The official launch of the Connecting Europe Express rail line will begin in Autumn 2021, according to an announcement published by the European Commission’s Mobility and Transport Committee.
According to the announcement, the rail line will begin service on 2 September 2021 in Lisbon, Portugal, before ultimately reaching its final destination of Paris, France on 7 October 2021.
The Connecting Europe Express rail line will travel through 70 cities in 26 different countries, taking place over a total span of 36 days.
The new railway comes as a part of the European Year of Rail, which was designated by the Commission to be 2021. The European Year of Rail is a part of the EU’s larger climate goals set to make European carbon-neutral in the future.
“Travelling through 26 European countries, the Connecting Europe Express is proof of the importance of the European Year of Rail. I thank all CER members for their involvement in this key project with the European Commission. In order to achieve our climate targets, we need to further strengthen the vitality of rail with more international long-distance passenger rail services and we must also consistently shift freight transport to rail,” said CER Chair and CEO of Austrian Federal Railways, Andreas Matha.
During each of the stops there will be events, adapted to Covid-19 precautions, that will highlight some of the cultural aspects of each city and country that the trains will stop in.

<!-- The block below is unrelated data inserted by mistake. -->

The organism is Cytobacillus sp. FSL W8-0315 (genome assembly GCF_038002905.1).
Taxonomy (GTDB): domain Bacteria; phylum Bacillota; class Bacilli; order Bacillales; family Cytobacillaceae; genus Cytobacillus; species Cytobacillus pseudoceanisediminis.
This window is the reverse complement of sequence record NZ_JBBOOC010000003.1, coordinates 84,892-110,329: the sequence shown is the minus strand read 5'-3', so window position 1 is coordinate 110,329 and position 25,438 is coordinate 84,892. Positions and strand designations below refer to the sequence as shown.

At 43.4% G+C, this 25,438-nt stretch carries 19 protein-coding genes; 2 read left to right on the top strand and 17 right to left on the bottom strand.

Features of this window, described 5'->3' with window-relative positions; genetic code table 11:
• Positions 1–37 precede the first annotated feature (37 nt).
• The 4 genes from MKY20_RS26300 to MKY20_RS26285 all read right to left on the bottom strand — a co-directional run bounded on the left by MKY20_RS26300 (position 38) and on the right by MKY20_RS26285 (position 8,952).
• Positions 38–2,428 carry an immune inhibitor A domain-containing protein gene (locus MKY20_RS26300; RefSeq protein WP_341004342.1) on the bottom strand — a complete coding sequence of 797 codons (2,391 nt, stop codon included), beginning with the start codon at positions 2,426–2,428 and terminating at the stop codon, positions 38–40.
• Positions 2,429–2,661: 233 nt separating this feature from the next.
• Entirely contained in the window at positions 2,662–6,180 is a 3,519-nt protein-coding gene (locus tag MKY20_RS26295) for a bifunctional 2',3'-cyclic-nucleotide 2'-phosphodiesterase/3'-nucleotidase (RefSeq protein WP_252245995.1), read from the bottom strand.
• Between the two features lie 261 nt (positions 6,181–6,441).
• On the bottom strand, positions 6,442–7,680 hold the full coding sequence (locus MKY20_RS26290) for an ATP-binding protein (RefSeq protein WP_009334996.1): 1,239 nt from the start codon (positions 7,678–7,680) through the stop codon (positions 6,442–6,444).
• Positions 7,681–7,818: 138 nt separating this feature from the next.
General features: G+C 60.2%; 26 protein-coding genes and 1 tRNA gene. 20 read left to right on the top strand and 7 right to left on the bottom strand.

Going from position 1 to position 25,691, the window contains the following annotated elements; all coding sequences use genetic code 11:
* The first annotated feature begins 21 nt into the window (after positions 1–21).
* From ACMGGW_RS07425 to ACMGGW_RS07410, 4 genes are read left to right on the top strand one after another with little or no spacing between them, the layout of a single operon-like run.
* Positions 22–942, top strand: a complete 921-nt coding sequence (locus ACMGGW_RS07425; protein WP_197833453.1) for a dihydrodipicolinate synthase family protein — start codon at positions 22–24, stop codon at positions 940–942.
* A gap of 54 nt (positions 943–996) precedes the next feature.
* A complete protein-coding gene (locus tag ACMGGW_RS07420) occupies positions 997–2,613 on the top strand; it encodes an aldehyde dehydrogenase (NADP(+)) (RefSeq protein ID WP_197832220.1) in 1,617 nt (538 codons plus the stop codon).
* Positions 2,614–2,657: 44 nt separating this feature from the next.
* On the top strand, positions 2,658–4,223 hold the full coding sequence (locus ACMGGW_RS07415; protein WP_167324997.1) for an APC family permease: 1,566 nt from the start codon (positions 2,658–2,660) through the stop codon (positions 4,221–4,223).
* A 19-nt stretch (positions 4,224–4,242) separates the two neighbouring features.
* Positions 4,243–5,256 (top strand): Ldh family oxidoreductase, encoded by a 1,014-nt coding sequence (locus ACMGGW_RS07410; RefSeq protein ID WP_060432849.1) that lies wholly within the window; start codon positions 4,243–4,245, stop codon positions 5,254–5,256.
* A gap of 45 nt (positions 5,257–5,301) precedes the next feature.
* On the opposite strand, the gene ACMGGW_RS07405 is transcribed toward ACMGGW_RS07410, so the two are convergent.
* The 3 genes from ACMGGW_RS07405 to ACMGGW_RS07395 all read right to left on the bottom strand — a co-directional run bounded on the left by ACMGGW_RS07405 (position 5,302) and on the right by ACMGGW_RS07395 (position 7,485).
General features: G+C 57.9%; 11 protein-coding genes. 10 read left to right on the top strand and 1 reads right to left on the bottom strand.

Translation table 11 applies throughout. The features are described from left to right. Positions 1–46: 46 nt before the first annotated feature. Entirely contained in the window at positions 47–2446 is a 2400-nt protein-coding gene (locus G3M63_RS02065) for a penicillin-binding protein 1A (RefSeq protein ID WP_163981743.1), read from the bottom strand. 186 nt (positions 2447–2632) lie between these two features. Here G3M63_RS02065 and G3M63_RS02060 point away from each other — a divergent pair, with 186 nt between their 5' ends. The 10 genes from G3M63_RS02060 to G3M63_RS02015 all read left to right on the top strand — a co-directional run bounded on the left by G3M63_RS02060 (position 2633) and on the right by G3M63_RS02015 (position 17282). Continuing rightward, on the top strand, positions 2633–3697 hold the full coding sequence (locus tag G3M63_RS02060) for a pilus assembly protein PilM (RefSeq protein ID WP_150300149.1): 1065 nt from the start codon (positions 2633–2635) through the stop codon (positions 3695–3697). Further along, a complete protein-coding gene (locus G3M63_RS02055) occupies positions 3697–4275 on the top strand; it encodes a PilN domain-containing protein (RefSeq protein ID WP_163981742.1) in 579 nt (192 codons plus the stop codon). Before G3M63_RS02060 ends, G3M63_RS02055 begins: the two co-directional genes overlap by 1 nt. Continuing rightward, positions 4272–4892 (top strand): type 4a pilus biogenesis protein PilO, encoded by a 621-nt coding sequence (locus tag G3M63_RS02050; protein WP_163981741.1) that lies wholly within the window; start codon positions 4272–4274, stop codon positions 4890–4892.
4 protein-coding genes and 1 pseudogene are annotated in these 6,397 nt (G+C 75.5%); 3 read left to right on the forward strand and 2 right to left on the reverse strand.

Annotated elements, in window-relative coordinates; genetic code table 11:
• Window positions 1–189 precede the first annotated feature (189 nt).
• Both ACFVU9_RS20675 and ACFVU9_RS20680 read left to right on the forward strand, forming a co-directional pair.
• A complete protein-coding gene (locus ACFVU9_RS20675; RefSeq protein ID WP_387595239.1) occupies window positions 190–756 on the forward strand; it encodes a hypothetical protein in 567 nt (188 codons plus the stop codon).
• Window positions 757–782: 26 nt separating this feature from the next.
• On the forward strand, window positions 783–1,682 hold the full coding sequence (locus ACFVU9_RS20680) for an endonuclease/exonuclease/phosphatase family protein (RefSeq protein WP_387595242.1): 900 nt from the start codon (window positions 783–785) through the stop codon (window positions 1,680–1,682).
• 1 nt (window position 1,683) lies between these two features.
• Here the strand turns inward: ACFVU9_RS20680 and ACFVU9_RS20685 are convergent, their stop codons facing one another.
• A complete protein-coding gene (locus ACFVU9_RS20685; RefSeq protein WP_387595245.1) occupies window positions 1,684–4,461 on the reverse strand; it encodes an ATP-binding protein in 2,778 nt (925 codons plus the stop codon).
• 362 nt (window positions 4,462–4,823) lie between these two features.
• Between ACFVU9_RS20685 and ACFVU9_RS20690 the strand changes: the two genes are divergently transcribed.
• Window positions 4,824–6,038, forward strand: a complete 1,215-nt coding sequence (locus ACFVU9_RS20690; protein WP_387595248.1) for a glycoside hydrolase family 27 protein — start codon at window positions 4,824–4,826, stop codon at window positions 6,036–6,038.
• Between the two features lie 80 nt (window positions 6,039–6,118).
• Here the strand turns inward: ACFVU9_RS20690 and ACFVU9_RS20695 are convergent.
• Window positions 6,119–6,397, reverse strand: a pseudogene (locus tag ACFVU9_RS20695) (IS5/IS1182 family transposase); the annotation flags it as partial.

In addition, the new rail route serves as a symbol of European connectivity and cross-border cooperation, despite the challenges that railways face to attract more passengers and freight.
“Crisscrossing the continent, from Lisbon to Bucharest and from Berlin to Paris, the Connecting Europe Express will follow routes that bind us together – whether as countries, businesses or people. While a symbol for connectivity, this train also serves as a reminder that we still have a long way to go and much work to do before rail becomes the transport option of choice for Europeans. Welcome the Connecting Europe Express as it stops at a station near you and join the events taking place around the continent,” said Commissioner for Transport Adina Valean.
Due to the lack of interoperability of some countries’ rail systems, due largely to different-sized tracks, there will be three separate trains used on the route in order to allow them to complete the journey.
One train will run on the standard gauge for most of the journey. However, in Spain and Portugal, passengers will ride on a train fit for the Iberian gauge, and on a third train for the Baltic gauge in Estonia, Latvia, and Lithuania.
To read the Commission’s full announcement, click this link.